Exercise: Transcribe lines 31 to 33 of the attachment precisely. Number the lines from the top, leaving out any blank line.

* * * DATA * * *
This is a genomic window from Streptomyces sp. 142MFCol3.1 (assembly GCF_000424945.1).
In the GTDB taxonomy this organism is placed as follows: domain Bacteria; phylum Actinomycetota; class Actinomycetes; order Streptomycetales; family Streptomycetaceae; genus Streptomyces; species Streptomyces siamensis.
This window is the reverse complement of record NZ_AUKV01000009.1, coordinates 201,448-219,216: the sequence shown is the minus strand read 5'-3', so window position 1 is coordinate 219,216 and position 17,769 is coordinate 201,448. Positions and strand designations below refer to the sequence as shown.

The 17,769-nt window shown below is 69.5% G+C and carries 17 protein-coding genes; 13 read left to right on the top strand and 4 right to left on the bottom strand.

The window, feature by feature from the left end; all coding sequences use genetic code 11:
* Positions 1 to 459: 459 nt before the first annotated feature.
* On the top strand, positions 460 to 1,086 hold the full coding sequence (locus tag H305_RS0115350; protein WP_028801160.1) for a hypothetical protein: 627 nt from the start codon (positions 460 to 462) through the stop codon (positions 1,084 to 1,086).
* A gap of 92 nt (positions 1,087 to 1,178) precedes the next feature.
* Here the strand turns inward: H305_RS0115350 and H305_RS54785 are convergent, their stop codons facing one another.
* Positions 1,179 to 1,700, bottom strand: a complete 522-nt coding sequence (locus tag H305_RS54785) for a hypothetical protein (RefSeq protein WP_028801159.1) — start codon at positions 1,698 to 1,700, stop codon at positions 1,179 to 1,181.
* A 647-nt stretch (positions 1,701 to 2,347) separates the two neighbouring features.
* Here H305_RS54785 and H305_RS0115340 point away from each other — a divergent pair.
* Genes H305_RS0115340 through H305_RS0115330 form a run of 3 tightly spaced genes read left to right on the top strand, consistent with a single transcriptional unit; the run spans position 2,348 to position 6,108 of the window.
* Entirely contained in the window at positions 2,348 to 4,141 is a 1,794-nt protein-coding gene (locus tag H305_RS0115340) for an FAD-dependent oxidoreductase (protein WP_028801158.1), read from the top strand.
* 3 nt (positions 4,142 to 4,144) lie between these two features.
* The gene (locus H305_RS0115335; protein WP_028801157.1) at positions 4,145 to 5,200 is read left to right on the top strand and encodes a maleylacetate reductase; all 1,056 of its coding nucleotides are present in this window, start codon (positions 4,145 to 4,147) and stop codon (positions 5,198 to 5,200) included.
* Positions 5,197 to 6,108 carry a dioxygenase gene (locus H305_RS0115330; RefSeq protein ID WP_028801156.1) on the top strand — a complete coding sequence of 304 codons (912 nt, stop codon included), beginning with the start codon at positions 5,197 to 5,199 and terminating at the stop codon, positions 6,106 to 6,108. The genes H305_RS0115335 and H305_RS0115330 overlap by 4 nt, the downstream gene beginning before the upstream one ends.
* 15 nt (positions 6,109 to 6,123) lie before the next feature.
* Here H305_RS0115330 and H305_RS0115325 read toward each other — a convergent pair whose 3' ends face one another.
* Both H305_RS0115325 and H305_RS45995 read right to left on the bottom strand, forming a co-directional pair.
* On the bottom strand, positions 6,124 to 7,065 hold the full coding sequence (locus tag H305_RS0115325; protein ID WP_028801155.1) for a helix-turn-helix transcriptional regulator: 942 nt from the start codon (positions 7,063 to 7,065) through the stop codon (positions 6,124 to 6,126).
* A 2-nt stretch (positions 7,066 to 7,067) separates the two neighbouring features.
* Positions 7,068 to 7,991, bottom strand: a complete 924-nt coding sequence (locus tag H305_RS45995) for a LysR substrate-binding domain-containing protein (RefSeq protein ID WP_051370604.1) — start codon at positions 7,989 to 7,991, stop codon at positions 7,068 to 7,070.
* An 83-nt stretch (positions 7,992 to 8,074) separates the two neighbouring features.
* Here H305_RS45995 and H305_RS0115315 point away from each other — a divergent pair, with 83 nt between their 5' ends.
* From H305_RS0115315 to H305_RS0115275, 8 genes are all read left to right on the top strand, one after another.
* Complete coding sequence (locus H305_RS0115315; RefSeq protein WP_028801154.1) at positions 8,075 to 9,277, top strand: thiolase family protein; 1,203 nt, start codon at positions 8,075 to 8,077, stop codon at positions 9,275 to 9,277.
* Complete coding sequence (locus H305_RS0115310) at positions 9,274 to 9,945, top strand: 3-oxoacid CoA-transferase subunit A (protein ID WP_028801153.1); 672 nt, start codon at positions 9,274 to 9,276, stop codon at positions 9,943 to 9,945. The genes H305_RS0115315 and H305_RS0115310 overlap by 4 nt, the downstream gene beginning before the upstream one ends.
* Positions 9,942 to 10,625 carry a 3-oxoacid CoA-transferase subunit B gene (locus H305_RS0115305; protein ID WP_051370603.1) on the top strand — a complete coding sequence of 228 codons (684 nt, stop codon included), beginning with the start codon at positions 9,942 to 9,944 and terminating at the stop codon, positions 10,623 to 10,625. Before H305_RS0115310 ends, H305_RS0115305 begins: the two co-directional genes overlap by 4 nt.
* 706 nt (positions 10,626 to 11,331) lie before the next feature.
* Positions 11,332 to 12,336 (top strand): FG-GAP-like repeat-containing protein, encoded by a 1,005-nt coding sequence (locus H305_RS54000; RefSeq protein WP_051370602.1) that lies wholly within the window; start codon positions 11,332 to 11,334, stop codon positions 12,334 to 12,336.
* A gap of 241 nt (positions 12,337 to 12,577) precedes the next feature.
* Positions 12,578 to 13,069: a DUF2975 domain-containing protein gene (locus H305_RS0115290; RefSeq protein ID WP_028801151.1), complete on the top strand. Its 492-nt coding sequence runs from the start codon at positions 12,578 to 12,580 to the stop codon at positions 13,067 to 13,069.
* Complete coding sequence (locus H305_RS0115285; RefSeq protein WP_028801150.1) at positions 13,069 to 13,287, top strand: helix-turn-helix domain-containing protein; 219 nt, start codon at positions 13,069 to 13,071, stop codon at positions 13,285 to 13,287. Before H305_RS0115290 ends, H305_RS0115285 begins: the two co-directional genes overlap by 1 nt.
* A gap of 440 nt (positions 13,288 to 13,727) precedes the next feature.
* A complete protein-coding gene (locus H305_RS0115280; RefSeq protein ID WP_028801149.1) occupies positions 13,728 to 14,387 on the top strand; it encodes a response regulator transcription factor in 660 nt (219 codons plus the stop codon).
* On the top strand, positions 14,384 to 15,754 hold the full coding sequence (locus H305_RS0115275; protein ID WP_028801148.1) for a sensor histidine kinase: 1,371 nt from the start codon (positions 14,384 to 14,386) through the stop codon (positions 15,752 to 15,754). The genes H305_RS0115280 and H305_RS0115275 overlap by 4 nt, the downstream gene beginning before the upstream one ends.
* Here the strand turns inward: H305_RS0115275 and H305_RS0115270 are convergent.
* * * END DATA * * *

* Positions 11,332 to 12,336 (top strand): FG-GAP-like repeat-containing protein, encoded by a 1,005-nt coding sequence (locus H305_RS54000; RefSeq protein WP_051370602.1) that lies wholly within the window; start codon positions 11,332 to 11,334, stop codon positions 12,334 to 12,336.
* A gap of 241 nt (positions 12,337 to 12,577) precedes the next feature.
* Positions 12,578 to 13,069: a DUF2975 domain-containing protein gene (locus H305_RS0115290; RefSeq protein ID WP_028801151.1), complete on the top strand. Its 492-nt coding sequence runs from the start codon at positions 12,578 to 12,580 to the stop codon at positions 13,067 to 13,069.